Professor Lisa Stein Haven takes us back to The Early Years of Charlie Chaplin, her latest book just released by White Owl (an imprint of Pen & Sword Books).
Charlie Chaplin’s career has been described, critiqued, and scrutinized. There are book-length studies on Chaplin’s music hall career, his career at Keystone Studios and the Mutual Studios. Somehow, his tenure with First National, however, has been largely neglected, even though it was during this several-year contractual time period that Chaplin built and occupied his own studio for the first time, that he attempted and succeeded in filming a comedy feature (The Kid) and that he helped to set up United Artists, an organization that protected the salaries and creative freedom of actors in Hollywood. This period in Chaplin’s story is especially interesting because such landmark moments are accompanied by Chaplin’s first marriage and divorce, the death of his first child, his friendship with French silent film comedian Max Linder , World War I and the role he would play in it, and the production and release of several unsuccessful films that marked Chaplin’s first creative blockage - one that threatened his future career.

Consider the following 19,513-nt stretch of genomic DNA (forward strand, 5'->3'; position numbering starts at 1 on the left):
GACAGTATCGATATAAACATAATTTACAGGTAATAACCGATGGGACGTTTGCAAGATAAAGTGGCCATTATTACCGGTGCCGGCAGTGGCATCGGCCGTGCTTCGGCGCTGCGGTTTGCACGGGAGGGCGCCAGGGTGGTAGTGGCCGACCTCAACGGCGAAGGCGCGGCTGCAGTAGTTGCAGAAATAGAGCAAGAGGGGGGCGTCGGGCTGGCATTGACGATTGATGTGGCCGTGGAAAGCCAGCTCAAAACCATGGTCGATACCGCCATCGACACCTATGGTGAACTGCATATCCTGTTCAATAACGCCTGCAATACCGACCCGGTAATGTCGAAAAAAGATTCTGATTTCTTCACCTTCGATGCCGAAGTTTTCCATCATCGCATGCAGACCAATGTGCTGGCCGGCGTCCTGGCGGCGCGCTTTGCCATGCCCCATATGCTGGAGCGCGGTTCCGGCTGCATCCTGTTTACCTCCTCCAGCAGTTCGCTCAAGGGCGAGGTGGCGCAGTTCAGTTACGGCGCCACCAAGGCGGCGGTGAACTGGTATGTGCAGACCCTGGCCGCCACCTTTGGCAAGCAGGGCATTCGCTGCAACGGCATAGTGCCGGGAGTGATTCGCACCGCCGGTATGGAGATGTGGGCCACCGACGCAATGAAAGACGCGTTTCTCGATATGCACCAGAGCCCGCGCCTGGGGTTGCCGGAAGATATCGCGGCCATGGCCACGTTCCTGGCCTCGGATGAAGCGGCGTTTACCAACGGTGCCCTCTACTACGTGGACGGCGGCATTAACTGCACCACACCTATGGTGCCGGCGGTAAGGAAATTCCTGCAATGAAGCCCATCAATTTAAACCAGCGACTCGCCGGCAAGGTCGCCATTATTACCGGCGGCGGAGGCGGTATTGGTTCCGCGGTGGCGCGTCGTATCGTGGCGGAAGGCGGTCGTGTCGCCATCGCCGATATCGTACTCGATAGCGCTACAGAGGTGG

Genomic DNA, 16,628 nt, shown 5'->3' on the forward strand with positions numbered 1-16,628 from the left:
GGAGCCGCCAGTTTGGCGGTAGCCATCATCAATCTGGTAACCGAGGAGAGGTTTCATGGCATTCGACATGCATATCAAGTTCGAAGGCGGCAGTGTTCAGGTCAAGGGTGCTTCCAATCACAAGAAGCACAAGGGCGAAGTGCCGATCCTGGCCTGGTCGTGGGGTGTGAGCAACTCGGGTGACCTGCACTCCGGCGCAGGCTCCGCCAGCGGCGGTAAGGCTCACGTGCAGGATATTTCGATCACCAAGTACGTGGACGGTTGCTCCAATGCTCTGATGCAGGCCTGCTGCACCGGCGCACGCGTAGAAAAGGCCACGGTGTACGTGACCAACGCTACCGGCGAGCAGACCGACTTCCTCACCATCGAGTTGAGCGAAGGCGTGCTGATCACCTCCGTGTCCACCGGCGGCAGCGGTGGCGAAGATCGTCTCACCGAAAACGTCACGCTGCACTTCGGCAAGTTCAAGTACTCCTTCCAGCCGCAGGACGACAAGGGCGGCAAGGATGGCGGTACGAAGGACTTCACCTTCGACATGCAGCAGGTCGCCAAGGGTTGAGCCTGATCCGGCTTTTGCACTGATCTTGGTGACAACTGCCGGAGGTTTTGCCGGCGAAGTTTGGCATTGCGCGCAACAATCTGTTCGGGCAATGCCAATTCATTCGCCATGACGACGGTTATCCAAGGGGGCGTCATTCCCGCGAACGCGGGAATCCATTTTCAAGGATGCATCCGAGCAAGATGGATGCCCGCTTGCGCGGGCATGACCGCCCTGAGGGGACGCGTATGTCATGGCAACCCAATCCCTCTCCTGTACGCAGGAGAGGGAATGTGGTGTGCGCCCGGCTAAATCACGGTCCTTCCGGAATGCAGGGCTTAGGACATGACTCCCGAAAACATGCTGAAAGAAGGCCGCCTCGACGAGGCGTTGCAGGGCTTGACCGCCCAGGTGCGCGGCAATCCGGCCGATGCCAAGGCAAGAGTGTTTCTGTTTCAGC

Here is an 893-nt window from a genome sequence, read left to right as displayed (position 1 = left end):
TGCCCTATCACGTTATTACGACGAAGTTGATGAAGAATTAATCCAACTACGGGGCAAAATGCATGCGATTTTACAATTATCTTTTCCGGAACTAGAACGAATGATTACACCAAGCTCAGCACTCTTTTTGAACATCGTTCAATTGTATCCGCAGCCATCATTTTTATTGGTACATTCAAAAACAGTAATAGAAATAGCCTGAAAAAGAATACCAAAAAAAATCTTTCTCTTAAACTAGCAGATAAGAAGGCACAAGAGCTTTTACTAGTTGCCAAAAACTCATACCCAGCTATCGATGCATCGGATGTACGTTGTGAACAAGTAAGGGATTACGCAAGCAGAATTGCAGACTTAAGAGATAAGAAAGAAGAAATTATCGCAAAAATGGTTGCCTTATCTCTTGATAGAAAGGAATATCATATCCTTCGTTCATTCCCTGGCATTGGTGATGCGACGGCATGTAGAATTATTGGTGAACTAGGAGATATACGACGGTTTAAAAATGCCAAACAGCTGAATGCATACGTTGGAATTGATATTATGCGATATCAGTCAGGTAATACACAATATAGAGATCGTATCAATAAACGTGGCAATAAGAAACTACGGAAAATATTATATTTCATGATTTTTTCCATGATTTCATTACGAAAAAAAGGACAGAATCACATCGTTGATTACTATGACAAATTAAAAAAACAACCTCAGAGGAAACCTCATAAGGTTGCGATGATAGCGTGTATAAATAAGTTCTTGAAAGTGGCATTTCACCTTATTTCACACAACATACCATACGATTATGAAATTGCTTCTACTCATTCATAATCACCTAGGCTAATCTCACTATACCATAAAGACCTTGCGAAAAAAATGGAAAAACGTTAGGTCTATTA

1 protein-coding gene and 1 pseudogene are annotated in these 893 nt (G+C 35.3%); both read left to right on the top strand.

This book discusses the transitional periods just before and after the First National contract, as well as the all-important period satisfying it. Archival evidence provides most of the support for the book’s assertions, from the Chaplin archive (property of Roy Export, digitised by Cineteca di Bologna, Italy), and the personal archives of other individuals or institutions discussed. Rare photos illustrate the story.